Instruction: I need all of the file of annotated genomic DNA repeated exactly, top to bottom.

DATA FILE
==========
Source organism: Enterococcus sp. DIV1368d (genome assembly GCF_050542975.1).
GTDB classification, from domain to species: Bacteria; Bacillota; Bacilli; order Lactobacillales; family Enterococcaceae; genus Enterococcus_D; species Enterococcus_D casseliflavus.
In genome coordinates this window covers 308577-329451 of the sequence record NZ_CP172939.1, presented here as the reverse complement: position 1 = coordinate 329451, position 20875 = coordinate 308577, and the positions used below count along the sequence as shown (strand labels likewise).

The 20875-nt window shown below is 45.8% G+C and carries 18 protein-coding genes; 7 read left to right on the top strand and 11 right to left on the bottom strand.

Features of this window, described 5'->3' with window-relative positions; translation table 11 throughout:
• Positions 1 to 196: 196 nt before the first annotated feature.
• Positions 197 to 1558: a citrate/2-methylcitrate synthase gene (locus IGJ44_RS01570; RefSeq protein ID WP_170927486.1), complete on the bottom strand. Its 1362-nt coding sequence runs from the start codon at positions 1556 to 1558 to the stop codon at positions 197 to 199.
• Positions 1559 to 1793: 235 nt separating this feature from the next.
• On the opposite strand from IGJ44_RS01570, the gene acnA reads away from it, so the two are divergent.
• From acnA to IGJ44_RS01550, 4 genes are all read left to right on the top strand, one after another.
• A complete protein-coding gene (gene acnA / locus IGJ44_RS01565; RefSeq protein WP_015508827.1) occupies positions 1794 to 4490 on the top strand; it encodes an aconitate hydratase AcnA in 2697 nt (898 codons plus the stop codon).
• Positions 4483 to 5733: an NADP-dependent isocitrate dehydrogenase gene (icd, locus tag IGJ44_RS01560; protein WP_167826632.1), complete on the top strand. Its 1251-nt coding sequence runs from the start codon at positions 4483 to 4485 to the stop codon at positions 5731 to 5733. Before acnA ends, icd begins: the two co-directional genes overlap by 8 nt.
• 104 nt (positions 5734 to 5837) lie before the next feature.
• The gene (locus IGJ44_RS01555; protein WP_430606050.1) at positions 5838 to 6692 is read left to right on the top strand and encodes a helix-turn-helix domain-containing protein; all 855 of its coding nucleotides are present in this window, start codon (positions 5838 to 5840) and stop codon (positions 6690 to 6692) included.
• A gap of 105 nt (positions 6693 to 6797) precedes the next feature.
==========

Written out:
Source organism: Enterococcus sp. DIV1368d (genome assembly GCF_050542975.1).
GTDB classification, from domain to species: Bacteria; Bacillota; Bacilli; order Lactobacillales; family Enterococcaceae; genus Enterococcus_D; species Enterococcus_D casseliflavus.
In genome coordinates this window covers 308577-329451 of the sequence record NZ_CP172939.1, presented here as the reverse complement: position 1 = coordinate 329451, position 20875 = coordinate 308577, and the positions used below count along the sequence as shown (strand labels likewise).

The 20875-nt window shown below is 45.8% G+C and carries 18 protein-coding genes; 7 read left to right on the top strand and 11 right to left on the bottom strand.

Features of this window, described 5'->3' with window-relative positions; translation table 11 throughout:
• Positions 1 to 196: 196 nt before the first annotated feature.
• Positions 197 to 1558: a citrate/2-methylcitrate synthase gene (locus IGJ44_RS01570; RefSeq protein ID WP_170927486.1), complete on the bottom strand. Its 1362-nt coding sequence runs from the start codon at positions 1556 to 1558 to the stop codon at positions 197 to 199.
• Positions 1559 to 1793: 235 nt separating this feature from the next.
• On the opposite strand from IGJ44_RS01570, the gene acnA reads away from it, so the two are divergent.
• From acnA to IGJ44_RS01550, 4 genes are all read left to right on the top strand, one after another.
• A complete protein-coding gene (gene acnA / locus IGJ44_RS01565; RefSeq protein WP_015508827.1) occupies positions 1794 to 4490 on the top strand; it encodes an aconitate hydratase AcnA in 2697 nt (898 codons plus the stop codon).
• Positions 4483 to 5733: an NADP-dependent isocitrate dehydrogenase gene (icd, locus tag IGJ44_RS01560; protein WP_167826632.1), complete on the top strand. Its 1251-nt coding sequence runs from the start codon at positions 4483 to 4485 to the stop codon at positions 5731 to 5733. Before acnA ends, icd begins: the two co-directional genes overlap by 8 nt.
• 104 nt (positions 5734 to 5837) lie before the next feature.
• The gene (locus IGJ44_RS01555; protein WP_430606050.1) at positions 5838 to 6692 is read left to right on the top strand and encodes a helix-turn-helix domain-containing protein; all 855 of its coding nucleotides are present in this window, start codon (positions 5838 to 5840) and stop codon (positions 6690 to 6692) included.
• A gap of 105 nt (positions 6693 to 6797) precedes the next feature.